Sometimes Murphy wields his Law like the Robert De Niro version of Al Capone
That’s odd. I lost my cable modem for an hour or so Sunday morning, 11′ish PDT. Mebbee it’s time to head to /. to see what happened
What a rut of bad luck. This is certainly a bad time of the year to be sans camera. I keep a little Casio on hand mostly as a back up to my main squeeze Canon. Plus it stays in my pocket just about 24/7.
My main point here is to tell you that, despite all of the doomsayers out there, canned air will work well for cleaning the sensor, with just a tiny bit of caution. Personally, I think it
Ugh. That camera is too expensive for my taste.
Moisture in the wrong spot, accidently drop it, a little bit of dirt on the sensor, and *bam*, you’re out a big wad of cash.
Give me a decent digicam any day. Have a ton of fun and when it’s carried off by a mountain lion, you just get another one.
I love my FZ5
I don’t know what “doomsayers” there are, but I can vouch for canned air being a big no-no for cleaning the CCD. I speak from experience.
Like an idiot, I went and bought a can of compressed air. I stuck the little straw into the cavity. I squeezed the trigger. And…. a thick wad of chemical propellant foam shot out of the straw and immediately caked on the sensor.
Needless to say, this wasn’t simple water foam, or anything that would go away on its own. It dried on the sensor, having not collapsed at all. I had to brush away the bulk of it using a hand-squeezy horsehair brush blower, and then polish the surface of the CCD with a lens cleaner cloth as best I could. (I still could never get the remnants of the foam out of the corners of the mounting frame the CCD is in.)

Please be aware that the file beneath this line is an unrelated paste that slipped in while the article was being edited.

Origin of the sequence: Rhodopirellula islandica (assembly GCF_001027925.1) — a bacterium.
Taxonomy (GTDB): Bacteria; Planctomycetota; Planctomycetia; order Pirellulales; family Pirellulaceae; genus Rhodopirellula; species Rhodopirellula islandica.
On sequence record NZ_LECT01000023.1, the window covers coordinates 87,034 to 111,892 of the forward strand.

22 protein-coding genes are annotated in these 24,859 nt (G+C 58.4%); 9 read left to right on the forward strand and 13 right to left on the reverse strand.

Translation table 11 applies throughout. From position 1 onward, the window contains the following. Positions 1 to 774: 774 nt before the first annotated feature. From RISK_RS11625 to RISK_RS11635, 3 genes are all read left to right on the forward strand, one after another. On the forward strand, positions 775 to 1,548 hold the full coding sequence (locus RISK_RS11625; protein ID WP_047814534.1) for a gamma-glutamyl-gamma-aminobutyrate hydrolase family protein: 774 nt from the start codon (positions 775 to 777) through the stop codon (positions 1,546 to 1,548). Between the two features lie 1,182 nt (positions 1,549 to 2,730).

It takes pictures okay again, but I’m sure it’s not as good as it used to be. The bottom line: DON’T USE COMPRESSED AIR. It’s fine for motherboards and power supplies, but don’t ever get it near anything you don’t want to get propellant gunk on.
And that’s aside from the problem you yourself noticed.
Soemtimes I’m glad I only have cheap digital cameras and film cameras old than I am.
The “starched white tablecloth of [my] life”? Bwahahahaha! You make me laugh.
I know from how you hurt. One of my tasks at work involves data transmision in an industrial location; I expect sometimes to open a cabinet and find it full of ones and zeros.
All of the Olympus DSLRs have a built in dust removal system which vibrates the CCD sensor every time you turn the camera on. Works like a charm here. I never think twice about changing lenses on my E500.
I just bought a formerly prosumer grade film SLR from Goodwill for $5.00. I can pay for a lot of film developing for what an equivalent resolution digital would cost me.
And you’ll still be on the wrong side of technology & history — and still paying for film and developing — long after that digital camera would have paid for itself.
it helps to point the cameara down when changing the lens. It has helped keep my sensors somewhat clean.